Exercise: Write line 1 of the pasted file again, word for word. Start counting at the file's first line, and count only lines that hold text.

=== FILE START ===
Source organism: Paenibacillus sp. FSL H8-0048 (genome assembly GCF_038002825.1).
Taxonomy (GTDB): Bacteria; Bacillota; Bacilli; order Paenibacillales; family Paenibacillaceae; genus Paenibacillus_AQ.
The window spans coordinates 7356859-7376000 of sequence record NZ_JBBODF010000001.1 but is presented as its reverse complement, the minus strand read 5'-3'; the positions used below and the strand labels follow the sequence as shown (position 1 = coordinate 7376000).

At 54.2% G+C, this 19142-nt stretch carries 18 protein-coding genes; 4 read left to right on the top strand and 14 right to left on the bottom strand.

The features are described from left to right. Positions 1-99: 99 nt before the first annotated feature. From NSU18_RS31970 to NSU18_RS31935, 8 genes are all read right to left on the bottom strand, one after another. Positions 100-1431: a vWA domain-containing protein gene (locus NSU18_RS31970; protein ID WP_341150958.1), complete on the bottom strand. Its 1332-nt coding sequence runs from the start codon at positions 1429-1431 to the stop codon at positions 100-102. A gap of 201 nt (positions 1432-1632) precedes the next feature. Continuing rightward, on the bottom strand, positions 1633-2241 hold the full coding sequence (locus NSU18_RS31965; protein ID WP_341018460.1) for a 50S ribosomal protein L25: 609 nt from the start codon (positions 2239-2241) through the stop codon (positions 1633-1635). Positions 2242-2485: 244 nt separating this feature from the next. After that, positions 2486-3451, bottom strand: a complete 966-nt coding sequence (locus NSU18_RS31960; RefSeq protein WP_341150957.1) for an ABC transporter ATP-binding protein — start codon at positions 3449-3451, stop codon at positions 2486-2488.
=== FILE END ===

Source organism: Paenibacillus sp. FSL H8-0048 (genome assembly GCF_038002825.1).